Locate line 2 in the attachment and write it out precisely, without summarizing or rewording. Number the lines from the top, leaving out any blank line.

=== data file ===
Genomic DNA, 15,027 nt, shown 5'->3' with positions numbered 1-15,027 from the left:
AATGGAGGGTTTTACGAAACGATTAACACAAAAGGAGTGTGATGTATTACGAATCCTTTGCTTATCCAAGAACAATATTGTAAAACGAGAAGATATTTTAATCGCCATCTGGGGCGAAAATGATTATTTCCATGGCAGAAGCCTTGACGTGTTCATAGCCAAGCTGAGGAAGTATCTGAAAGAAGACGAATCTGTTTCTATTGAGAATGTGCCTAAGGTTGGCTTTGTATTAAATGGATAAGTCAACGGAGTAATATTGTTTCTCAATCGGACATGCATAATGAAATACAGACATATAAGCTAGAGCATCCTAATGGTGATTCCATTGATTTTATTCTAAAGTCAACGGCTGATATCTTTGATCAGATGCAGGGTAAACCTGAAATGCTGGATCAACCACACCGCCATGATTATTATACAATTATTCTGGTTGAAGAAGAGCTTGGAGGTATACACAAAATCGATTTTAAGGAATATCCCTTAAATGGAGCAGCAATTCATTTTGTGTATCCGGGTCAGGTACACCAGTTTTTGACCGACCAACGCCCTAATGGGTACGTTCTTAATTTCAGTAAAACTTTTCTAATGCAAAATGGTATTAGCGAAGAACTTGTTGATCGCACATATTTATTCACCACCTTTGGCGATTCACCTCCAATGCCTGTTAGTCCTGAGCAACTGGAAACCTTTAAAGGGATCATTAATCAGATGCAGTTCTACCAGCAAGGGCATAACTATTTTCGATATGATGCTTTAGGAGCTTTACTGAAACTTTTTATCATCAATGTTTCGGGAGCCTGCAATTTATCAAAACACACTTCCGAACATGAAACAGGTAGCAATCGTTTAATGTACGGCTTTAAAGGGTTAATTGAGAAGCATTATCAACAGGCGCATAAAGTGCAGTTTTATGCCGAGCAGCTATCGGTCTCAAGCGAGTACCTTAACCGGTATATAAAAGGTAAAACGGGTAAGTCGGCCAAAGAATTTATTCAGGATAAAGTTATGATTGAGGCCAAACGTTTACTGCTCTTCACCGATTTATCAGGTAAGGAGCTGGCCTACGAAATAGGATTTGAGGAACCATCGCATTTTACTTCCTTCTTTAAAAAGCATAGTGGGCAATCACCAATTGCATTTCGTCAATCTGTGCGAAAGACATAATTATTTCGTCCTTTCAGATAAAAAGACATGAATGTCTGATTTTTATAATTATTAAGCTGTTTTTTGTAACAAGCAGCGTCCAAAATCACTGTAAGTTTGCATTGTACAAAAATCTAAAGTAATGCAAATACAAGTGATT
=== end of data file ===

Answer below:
AATGGAGGGTTTTACGAAACGATTAACACAAAAGGAGTGTGATGTATTACGAATCCTTTGCTTATCCAAGAACAATATTGTAAAACGAGAAGATATTTTAATCGCCATCTGGGGCGAAAATGATTATTTCCATGGCAGAAGCCTTGACGTGTTCATAGCCAAGCTGAGGAAGTATCTGAAAGAAGACGAATCTGTTTCTATTGAGAATGTGCCTAAGGTTGGCTTTGTATTAAATGGATAAGTCAACGGAGTAATATTGTTTCTCAATCGGACATGCATAATGAAATACAGACATATAAGCTAGAGCATCCTAATGGTGATTCCATTGATTTTATTCTAAAGTCAACGGCTGATATCTTTGATCAGATGCAGGGTAAACCTGAAATGCTGGATCAACCACACCGCCATGATTATTATACAATTATTCTGGTTGAAGAAGAGCTTGGAGGTATACACAAAATCGATTTTAAGGAATATCCCTTAAATGGAGCAGCAATTCATTTTGTGTATCCGGGTCAGGTACACCAGTTTTTGACCGACCAACGCCCTAATGGGTACGTTCTTAATTTCAGTAAAACTTTTCTAATGCAAAATGGTATTAGCGAAGAACTTGTTGATCGCACATATTTATTCACCACCTTTGGCGATTCACCTCCAATGCCTGTTAGTCCTGAGCAACTGGAAACCTTTAAAGGGATCATTAATCAGATGCAGTTCTACCAGCAAGGGCATAACTATTTTCGATATGATGCTTTAGGAGCTTTACTGAAACTTTTTATCATCAATGTTTCGGGAGCCTGCAATTTATCAAAACACACTTCCGAACATGAAACAGGTAGCAATCGTTTAATGTACGGCTTTAAAGGGTTAATTGAGAAGCATTATCAACAGGCGCATAAAGTGCAGTTTTATGCCGAGCAGCTATCGGTCTCAAGCGAGTACCTTAACCGGTATATAAAAGGTAAAACGGGTAAGTCGGCCAAAGAATTTATTCAGGATAAAGTTATGATTGAGGCCAAACGTTTACTGCTCTTCACCGATTTATCAGGTAAGGAGCTGGCCTACGAAATAGGATTTGAGGAACCATCGCATTTTACTTCCTTCTTTAAAAAGCATAGTGGGCAATCACCAATTGCATTTCGTCAATCTGTGCGAAAGACATAATTATTTCGTCCTTTCAGATAAAAAGACATGAATGTCTGATTTTTATAATTATTAAGCTGTTTTTTGTAACAAGCAGCGTCCAAAATCACTGTAAGTTTGCATTGTACAAAAATCTAAAGTAATGCAAATACAAGTGATT